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Tom Cotton Wants To Save American History. But He Gets It All Wrong.

Roundup
tags: slavery, racism, teaching history, revisionism, 1619 Project



Malinda Maynor Lowery is the author of The Lumbee Indians: An American Struggle.

Sen. Tom Cotton (R-Ark.) recently proposed “saving American history” by refusing to tell the truth about our past. His legislation would limit federal education funds for schools adopting or adapting the New York Times’s “1619 Project” in history courses. To justify his objection to truth-telling, Cotton claimed he was honoring the Founding Fathers’ view of slavery as a “necessary evil.” As the coronavirus pandemic worsens and protests continue across the country over racial injustice, Cotton is proposing both bad history and bad policy.

Cotton’s remarks and his proposal to revise history obscure the violence, death and displacement that slavery caused in both Black and Indigenous communities. Reclaiming shared histories that are forgotten or misremembered is essential to the success of systemic reform. Too often, we discuss Black and Indigenous histories separately, when in fact an honest reckoning with American history demands recognizing the shared history of slavery and the other structural forces that have shaped and constrained both groups. Filling incomplete narratives of the past requires amplifying the voices and experiences of Black and Indigenous communities.

European conquest of the Americas brought violence, displacement and deadly epidemic disease that not only decimated Indigenous people but also people of African descent in the Americas. But the spread of epidemic disease among Indigenous and African-descended people was a result of policy as much as biology. Their societies had carefully adapted to epidemic diseases, and their ripple effects, before Europeans arrived in North America or Africa. Healers could remove contagions through medicine and spiritual practice. They imposed successful quarantines. They managed food systems despite seasonal uncertainty, redistributing food and other goods to sustain communities.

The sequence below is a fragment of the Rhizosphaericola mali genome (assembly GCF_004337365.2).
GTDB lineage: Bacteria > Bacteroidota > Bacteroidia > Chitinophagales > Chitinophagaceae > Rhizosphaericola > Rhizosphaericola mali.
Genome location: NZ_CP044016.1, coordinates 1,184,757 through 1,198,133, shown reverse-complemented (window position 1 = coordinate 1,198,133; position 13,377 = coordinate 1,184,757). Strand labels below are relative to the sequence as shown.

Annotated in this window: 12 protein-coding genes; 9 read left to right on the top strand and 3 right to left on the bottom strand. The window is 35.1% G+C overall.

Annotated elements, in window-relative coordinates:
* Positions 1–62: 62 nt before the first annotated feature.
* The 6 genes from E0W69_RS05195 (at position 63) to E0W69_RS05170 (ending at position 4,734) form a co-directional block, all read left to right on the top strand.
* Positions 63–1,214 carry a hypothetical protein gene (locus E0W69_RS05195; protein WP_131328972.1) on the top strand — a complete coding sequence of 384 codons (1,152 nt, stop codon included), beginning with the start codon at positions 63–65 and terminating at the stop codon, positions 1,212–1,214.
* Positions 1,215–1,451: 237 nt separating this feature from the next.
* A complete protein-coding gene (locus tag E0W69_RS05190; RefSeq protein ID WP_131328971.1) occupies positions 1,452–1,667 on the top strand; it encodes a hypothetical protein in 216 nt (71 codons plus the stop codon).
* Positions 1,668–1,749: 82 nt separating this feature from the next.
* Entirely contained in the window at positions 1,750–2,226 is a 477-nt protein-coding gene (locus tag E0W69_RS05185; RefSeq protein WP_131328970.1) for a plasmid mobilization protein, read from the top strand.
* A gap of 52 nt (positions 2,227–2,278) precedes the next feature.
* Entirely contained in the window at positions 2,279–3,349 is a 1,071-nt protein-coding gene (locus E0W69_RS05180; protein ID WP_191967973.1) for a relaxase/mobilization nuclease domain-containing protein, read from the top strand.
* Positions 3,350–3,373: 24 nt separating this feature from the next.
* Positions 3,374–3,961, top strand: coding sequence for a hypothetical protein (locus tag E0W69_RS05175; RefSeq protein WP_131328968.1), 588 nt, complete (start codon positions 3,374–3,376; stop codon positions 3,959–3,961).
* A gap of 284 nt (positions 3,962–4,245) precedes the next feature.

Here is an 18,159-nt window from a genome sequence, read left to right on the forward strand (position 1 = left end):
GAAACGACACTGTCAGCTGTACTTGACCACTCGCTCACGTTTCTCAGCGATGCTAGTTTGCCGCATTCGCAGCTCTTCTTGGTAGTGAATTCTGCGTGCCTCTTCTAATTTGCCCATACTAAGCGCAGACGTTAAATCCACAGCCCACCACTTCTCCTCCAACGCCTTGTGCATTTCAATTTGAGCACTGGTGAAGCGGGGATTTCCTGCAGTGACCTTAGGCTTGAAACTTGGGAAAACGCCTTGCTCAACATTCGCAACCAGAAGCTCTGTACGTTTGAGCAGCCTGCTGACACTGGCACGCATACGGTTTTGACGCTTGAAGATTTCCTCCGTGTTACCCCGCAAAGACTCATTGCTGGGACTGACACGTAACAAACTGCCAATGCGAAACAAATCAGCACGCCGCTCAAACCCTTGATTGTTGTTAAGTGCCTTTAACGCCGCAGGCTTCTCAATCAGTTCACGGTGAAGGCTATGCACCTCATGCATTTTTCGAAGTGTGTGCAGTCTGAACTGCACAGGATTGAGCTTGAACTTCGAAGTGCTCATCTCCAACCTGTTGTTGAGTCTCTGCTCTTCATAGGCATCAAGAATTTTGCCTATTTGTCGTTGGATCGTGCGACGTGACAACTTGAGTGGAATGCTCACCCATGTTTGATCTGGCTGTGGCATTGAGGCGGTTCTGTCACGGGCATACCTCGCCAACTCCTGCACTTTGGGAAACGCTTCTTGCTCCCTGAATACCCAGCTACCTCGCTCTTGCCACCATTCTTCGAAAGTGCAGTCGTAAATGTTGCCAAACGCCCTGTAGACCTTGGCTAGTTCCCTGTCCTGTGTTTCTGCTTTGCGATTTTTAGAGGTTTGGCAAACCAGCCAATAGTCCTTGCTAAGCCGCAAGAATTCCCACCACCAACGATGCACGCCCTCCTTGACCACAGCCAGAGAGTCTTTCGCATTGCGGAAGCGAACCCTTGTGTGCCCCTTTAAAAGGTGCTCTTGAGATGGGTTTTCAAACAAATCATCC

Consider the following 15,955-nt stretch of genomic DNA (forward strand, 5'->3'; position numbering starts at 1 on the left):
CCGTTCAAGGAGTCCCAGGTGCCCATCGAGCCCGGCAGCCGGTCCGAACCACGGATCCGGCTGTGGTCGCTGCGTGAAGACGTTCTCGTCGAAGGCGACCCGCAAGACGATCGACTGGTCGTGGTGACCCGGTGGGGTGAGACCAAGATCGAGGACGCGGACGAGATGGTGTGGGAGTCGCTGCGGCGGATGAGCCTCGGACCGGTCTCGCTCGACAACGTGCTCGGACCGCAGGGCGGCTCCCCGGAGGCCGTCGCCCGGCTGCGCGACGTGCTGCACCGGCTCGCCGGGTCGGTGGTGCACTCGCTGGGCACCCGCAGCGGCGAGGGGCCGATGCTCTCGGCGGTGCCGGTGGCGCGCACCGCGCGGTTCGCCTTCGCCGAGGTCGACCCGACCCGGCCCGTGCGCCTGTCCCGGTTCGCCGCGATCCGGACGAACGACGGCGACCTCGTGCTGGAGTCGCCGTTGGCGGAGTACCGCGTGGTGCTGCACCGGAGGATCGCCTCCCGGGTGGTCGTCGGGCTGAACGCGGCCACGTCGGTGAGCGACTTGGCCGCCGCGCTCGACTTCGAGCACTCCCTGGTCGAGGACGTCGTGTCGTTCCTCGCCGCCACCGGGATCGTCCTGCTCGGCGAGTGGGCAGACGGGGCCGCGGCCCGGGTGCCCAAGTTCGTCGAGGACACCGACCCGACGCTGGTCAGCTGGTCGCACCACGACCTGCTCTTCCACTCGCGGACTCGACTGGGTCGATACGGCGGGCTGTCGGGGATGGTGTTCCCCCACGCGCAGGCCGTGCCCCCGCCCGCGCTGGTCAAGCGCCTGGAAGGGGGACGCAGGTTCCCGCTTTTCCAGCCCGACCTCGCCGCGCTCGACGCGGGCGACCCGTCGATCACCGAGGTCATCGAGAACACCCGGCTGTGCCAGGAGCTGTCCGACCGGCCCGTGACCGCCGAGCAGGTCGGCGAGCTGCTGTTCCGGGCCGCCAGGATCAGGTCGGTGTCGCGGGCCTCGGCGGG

European colonizers’ disruption of these societies and these healing practices brought on the first genocides of native people and the widespread deaths of African peoples, both in the Americas and during the Middle Passage. Warfare and enslavement disrupted these communities and then prevented healers from doing their work and people from accessing medical and spiritual care. Displacement and famine followed. Death from disease was not inevitable. Rather, specific colonial policies — notably those that encouraged theft and used stolen resources to develop systems that valued property over people — made strong communities vulnerable and then, when disaster struck, denied those same communities their own means of recovery and revitalization.

Read entire article at Washington Post

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